It’s no secret that tenant screening is vital to your rental business. The better your tenants, the easier your life is as a landlord or property manager.
While tenant screening has its obvious benefits, there are some rules, conditions, and essential aspects you need to be aware of before you screen your potential tenants.
This article explores the top nine dos and don’ts that all landlords or property managers should be following.
Do Know Your Fair Housing Laws
It’s important to know all local and state laws related to renting, in addition to the federal laws. These Fair Housing Laws are built to protect renters against any sort of discrimination.
The Fair Housing Act protects seven specific classes of individuals in terms of race, color, national origin, religion, sex, familial status, and disability. Be sure to check your local and state laws, as some regions have additional protected classes.
Do Verify Income and Employment
One of the worst things a landlord can experience is late rent payments. The hassle of having to chase someone around and collect the rent, as well as the late fees, can be a pain.
That’s why it is crucial to verify employment and income. Calling an applicant’s employer or using online methods to verify the source and amount of a tenant’s income will help you identify if they can genuinely afford the rent every month.
Do Create a Tenant Scoring System
It can be difficult weeding through all the applicants, trying to determine which are good and bad. To help this process, create a tenant scoring system ahead of time and apply it to each potential renter. It’s not only a fair and unbiased way to screen tenant applicants, but it can also save you a ton of time.
Do Know Which Criminal Actions Can Be Used for Rejecting an Applicant
A criminal background check is a common practice for landlords to use. However, some local laws prevent certain criminal offenses from being used in rejecting an applicant. Be sure to check your local laws to see if a criminal background check can be used as a means for rejecting an applicant.
Do Charge the Applicant for Tenant Screening
Thanks to online listing platforms, you can advertise your available rentals all over the internet. While these platforms are enormously helpful in reaching a wider audience of potential renters, they can also lead to more applicants with bad criminal histories, poor credit scores, or previous evictions.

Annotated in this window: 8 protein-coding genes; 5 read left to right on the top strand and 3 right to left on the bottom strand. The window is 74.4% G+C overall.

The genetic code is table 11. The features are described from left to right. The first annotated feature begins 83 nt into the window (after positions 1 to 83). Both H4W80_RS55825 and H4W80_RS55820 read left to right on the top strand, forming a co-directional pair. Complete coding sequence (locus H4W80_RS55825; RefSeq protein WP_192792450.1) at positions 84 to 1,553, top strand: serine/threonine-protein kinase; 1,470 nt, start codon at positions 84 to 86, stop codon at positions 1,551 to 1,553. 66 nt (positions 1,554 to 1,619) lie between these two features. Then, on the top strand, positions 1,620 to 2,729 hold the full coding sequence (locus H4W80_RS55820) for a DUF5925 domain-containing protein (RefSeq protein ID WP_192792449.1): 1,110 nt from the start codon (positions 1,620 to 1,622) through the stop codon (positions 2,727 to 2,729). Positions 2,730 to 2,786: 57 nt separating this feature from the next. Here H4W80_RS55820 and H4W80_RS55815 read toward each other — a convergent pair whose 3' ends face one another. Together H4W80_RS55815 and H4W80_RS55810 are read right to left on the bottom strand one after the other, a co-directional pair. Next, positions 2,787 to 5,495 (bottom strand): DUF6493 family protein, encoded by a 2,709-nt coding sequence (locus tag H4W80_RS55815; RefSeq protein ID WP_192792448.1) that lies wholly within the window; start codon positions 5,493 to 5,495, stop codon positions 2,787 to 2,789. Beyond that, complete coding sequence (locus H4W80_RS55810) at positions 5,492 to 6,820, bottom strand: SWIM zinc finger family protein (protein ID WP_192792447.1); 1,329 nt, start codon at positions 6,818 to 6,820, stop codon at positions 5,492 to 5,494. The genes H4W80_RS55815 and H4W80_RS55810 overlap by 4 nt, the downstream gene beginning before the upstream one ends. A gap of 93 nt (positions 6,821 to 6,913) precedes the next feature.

A simple way to avoid these types of applicants is by charging any potential tenant a fee for screening. Fees act as a barrier to entry, meaning anyone with some previous issue on their record likely won’t apply because it will cost them money. This can save you time by increasing the quality of applicants.
Don’t Ignore Past Rental History
Several tenant screening components are important, perhaps none more so than eviction or rental history. If a renter has an eviction or some other sort of negative occurrence on their rental history, it should be a massive red flag. Their past behavior as a renter can be a significant indicator of the type of tenant they will be for you. Therefore, you must not ignore their past rental history.
Don’t Ignore Credit History
Just like rental or eviction history, you can’t ignore credit history either. Look at each applicant’s overall credit score, payment history, on-time payments, and recent credit usage. If a potential renter has a negative mark on their credit history, be sure to look at the recency and how it compares to previous or current trends.
Don’t Violate Any Protective Laws
Be sure never to violate any anti-discrimination laws. These violations can lead to serious trouble if you are caught. You should never reject an applicant based on race, national origin, religion, gender, familial status, or disability. You need to make sure that you don’t ask any questions on the application that are fishing for answers related to these protected classes.
Don’t Deny Applicants Because They Have a Service Animal
One of the most common legal offenses that landlords commit is denying a potential renter with a service animal due to a pet policy. These animals aren’t quite like regular pets in that they have been trained to help aid people with disabilities.
The Americans with Disabilities Act doesn’t classify service animals as pets, so they are allowed in rentals regardless of the pet policy. This means you shouldn’t and legally can’t deny a potential renter because they are disabled or have a service animal.
Tenant screening can be a big boost to your rental business. Getting better tenants not only saves you time by causing fewer problems but also helps increase revenue by having longer leases. While the intricacies of certain laws and aspects related to tenant screening may seem overwhelming, you can get some relief by following these nine dos and don’ts.